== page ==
The U.S. District Court in Alexandria, in the case of Gorman v. Birts, while approving the bankruptcy court’s test to consider the debtor’s chapter 13 plan, reversed its decision to confirm the plan because it unfairly discriminated against unsecured creditors by proposing to pay the debtor’s student loans student loans outside of the plan.
Bankruptcy Code Section 1322(b)(5) permits a plan to provide for the curing of any default within a reasonable time and maintenance of payments while the case is pending on any unsecured claim or secured claim on which the last payment is due after the date on which the final plan is due. In Gorman the debtor’s student loans would qualify as this type of long term debt.
The parties in Gorman agreed that Bankruptcy Code Section 1322(b)(5) is subject to the unfair discrimination limitation described in subsection (b)(1). By proposing to pay her student loan outside of the plan the debtor in Gorman designated a separate class of unsecured claims. As a result of the proposal, the student loan lender would be paid more than three times as much in dollar amounts as the other unsecured creditors, even though the student loan debt constituted only one-third of the total unsecured debt. Accordingly, the question presented was whether the differential treatment constituted “unfair” discrimination under Bankruptcy Code Section 1322(b)(5).
As the bankruptcy court in Gorman recognized, courts across the country have not settled on a uniform test to assess whether a classification unfairly discriminates within the meaning of the statute. Courts have developed two primary tests to evaluate what constitutes unfair discrimination, neither of which has been adopted by the 4th Circuit (our local circuit). The 8th Circuit’s test in the case of In re Lester (a 1991 case) has been widely applied. Bankruptcy courts in this District have also applied a slightly different test from the case of In re Linton (from an E.D. of Virginia bankruptcy court in 2011). The bankruptcy court in Gorman applied a hybrid version of the Lester and Linton cases. The Circuit Court in Gorman found that the proposed test of the bankruptcy court included all of the factors relevant to a reasonable determination and was the proper test to apply in this case. However, the Circuit Court found that the decision of the bankruptcy court in Gorman that the plan did not unfairly discriminate against the non-student loan creditors was clearly erroneous.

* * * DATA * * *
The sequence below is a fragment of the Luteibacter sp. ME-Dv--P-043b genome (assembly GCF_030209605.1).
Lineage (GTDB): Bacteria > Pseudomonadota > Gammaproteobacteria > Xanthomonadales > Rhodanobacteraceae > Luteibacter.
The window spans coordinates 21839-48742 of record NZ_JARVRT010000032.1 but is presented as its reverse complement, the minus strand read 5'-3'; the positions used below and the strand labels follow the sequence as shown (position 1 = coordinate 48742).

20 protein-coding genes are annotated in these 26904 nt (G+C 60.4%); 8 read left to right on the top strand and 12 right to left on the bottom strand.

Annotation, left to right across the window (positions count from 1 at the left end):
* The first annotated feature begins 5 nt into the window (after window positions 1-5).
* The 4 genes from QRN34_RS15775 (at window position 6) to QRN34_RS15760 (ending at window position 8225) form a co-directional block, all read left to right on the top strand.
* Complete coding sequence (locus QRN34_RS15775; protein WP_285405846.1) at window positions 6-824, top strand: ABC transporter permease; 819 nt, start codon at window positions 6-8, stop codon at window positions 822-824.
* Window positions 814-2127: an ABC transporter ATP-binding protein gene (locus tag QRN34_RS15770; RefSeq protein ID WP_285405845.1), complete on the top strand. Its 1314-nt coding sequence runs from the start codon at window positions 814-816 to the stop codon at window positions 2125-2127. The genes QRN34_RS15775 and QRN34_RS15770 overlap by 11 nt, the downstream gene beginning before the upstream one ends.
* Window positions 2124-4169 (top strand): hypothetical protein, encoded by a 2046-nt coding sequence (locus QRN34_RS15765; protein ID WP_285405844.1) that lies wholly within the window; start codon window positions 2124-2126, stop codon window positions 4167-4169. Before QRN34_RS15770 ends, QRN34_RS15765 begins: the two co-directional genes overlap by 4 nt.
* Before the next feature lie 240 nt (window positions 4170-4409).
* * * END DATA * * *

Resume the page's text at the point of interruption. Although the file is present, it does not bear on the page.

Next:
Using the non-dischargeable nature of student loans, as cited by the bankruptcy court in Gorman, as a basis for discrimination would eviscerate the detailed priority system of Bankruptcy Code Section 507 and make preferential treatment of student loans the rule rather than the exception. The Circuit Court agreed with the view that there are strong policy considerations underlying the student loan program that would favor preferential treatment of student loan debt; however, that is not the law. By not designating student loans as priority claims under Bankruptcy Code Section 507, Congress chose not to categorically treat them differently. Otherwise, the bankruptcy court in Gorman relied on the debtor’s status as a single mother with three children in concluding that the discrimination was reasonable. The debtor did not point to any case law supporting her view that student loans are properly favored under these circumstances. The Circuit Court found that the bankruptcy court erred in finding a reasonable basis for the discrimination. The court sided with the bankruptcy trustee, who challenged the bankruptcy court’s good faith finding by arguing that the debtor had acted in bad faith by failing to pledge her entire disposable income to the plan, instead proposing to retain the disposable income of half of the amount she dedicated to the plan for these creditors. The Circuit Court in Gorman ruled that the bankruptcy court abused its discretion in failing to consider the effect of the disposable income issue on its finding of good faith.